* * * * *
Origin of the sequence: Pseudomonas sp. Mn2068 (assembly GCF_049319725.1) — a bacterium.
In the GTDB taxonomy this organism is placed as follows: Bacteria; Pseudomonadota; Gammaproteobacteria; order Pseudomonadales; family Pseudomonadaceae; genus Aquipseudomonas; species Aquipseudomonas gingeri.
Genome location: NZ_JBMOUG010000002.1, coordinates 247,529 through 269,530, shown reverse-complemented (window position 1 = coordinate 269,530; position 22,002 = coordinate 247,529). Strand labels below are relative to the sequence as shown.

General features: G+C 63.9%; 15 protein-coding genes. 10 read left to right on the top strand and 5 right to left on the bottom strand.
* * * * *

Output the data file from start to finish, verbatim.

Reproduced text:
Origin of the sequence: Pseudomonas sp. Mn2068 (assembly GCF_049319725.1) — a bacterium.
In the GTDB taxonomy this organism is placed as follows: Bacteria; Pseudomonadota; Gammaproteobacteria; order Pseudomonadales; family Pseudomonadaceae; genus Aquipseudomonas; species Aquipseudomonas gingeri.
Genome location: NZ_JBMOUG010000002.1, coordinates 247,529 through 269,530, shown reverse-complemented (window position 1 = coordinate 269,530; position 22,002 = coordinate 247,529). Strand labels below are relative to the sequence as shown.

General features: G+C 63.9%; 15 protein-coding genes. 10 read left to right on the top strand and 5 right to left on the bottom strand.